Results from a new study show that participants in drug overdose education programs tend to be parents (mostly mothers) who provide financial support for their son/daughter, have daily contact with their loved one, have applied for court-mandated treatment and have witnessed an overdose.
These findings, which appear in Substance Abuse, come amid an opioid addiction epidemic and could offer a roadmap for how best to equip communities to prevent deaths from drug overdoses.
Opioid use is a growing problem in the United States. Currently, more than 20 million Americans are illicit opioid users, misusing prescription opioids or using street opioids such as heroin. As a result, drug overdose has surpassed motor vehicle crashes as the leading cause of death due to injury in the U.S. In the case of opioids, these deaths often are preventable with the use of naloxone, a medication that quickly reverses the potentially fatal effects of opioids. The success of naloxone has spurred a movement of community programs to help train opioid users and their loved ones on how to correctly identify a drug overdose and administer this life-saving medication. However, little is known about how to most effectively implement and target these programs.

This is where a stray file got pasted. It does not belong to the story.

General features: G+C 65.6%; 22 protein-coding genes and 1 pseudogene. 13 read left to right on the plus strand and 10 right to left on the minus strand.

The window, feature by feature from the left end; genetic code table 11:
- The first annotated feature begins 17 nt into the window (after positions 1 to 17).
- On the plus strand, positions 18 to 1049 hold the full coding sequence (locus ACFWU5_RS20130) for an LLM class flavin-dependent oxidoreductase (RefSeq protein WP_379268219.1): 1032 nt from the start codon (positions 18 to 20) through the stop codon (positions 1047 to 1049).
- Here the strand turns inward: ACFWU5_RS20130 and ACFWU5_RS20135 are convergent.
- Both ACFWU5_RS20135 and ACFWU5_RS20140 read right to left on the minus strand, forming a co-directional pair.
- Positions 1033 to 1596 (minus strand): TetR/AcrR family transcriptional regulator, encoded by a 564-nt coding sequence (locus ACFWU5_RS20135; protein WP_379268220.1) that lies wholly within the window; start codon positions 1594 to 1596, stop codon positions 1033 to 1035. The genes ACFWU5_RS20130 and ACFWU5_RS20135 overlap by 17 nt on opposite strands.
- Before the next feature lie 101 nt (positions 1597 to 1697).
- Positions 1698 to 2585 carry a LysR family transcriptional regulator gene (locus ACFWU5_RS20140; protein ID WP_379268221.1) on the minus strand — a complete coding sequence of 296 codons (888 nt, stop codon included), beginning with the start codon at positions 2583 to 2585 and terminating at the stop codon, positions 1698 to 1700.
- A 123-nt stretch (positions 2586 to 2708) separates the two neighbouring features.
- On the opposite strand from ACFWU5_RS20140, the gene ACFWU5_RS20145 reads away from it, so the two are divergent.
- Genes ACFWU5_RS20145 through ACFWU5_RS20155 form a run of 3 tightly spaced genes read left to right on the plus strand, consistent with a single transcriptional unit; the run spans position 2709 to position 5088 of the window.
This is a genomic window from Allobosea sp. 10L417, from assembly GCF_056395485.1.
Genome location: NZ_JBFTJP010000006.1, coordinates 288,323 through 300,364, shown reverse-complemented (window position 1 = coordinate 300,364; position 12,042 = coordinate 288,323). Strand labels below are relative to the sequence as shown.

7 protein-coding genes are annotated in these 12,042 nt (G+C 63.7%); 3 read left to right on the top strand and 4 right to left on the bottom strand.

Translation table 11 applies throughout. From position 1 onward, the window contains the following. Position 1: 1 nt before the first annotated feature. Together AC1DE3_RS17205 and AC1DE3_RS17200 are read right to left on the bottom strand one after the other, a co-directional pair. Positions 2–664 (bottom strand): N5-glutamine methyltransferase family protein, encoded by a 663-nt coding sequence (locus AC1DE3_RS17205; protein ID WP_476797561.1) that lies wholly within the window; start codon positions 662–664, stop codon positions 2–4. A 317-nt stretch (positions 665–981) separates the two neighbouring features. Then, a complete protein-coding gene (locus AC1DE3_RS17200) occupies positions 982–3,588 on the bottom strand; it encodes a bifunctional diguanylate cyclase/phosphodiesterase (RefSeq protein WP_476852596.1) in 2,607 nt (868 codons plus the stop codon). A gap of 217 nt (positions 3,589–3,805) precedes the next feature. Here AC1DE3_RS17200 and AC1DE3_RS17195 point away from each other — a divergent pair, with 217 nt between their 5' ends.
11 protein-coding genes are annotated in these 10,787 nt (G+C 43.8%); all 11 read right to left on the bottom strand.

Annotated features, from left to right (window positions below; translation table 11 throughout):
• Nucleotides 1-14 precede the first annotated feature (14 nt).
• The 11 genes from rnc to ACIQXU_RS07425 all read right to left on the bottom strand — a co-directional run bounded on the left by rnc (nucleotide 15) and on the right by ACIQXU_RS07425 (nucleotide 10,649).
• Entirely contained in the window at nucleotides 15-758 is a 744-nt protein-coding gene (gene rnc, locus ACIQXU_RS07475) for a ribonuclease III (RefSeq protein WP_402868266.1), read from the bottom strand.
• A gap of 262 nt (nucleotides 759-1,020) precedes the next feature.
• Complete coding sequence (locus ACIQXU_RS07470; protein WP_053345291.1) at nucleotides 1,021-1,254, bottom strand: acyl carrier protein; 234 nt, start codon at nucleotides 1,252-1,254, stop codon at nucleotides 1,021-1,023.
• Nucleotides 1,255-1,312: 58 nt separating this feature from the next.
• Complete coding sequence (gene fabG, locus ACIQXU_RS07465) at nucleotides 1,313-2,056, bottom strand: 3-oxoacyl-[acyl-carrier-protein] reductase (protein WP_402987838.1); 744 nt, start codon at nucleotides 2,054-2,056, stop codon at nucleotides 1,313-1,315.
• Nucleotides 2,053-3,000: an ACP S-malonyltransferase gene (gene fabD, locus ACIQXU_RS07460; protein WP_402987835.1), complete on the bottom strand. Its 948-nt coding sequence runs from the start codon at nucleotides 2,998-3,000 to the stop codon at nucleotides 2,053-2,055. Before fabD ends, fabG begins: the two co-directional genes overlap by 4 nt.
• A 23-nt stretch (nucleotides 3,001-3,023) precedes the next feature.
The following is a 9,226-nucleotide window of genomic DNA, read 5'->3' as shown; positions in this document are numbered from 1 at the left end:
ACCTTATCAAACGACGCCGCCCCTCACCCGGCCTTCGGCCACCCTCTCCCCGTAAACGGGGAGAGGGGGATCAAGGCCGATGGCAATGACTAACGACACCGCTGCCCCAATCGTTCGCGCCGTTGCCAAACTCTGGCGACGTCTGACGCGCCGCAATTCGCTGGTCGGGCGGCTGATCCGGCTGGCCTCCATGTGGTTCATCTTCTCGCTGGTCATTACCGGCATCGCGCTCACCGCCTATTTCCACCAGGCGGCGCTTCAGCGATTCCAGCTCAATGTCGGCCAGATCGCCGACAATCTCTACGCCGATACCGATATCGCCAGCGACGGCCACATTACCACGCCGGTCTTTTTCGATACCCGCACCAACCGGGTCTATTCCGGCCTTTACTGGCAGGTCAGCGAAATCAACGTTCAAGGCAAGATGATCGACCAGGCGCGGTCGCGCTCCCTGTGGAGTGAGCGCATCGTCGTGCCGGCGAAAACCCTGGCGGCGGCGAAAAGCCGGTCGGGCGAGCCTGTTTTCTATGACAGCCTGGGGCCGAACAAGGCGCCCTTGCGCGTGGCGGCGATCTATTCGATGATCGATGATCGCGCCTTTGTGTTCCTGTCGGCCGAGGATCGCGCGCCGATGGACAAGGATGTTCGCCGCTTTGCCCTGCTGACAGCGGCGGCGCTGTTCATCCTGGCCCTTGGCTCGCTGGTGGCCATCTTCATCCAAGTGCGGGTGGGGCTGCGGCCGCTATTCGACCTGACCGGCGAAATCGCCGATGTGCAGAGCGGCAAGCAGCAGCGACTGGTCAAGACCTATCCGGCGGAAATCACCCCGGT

In order to assess the characteristics of participants in support groups for family members of opoid users, researchers from Boston University School of Medicine (BUSM) and Boston Medical Center (BMC) surveyed a cross section of attendees and found that the common demographic for these meetings was mothers of opioid users, many of whom provided financial support to their child. They also found their main motivation to be acquiring naloxone for their homes. "The high degree of involvement in the lives of an opioid user among attendees is consistent with reported motivations to have a kit in the house for a greater sense of security and improved confidence to handle an overdose," explained lead author Sarah Bagley, MD, from the Clinical Addiction Research and Education (CARE) Unit at BUSM and BMC and a physician in General Internal Medicine at BMC.
According to the researchers, overdose education programs in family support group settings show promise as a strategy to expand public health overdose prevention efforts into the community and social networks impacted by opioid use. "Support groups for families of people who use opioids are promising venues to conduct overdose prevention trainings, because attendees are motivated to receive training and will use naloxone to rescue people when witnessing an overdose. However, further study is warranted to understand how to optimize this approach to overdose prevention in the community setting," she adds.
Materials provided by Boston University Medical Center. Note: Content may be edited for style and length.
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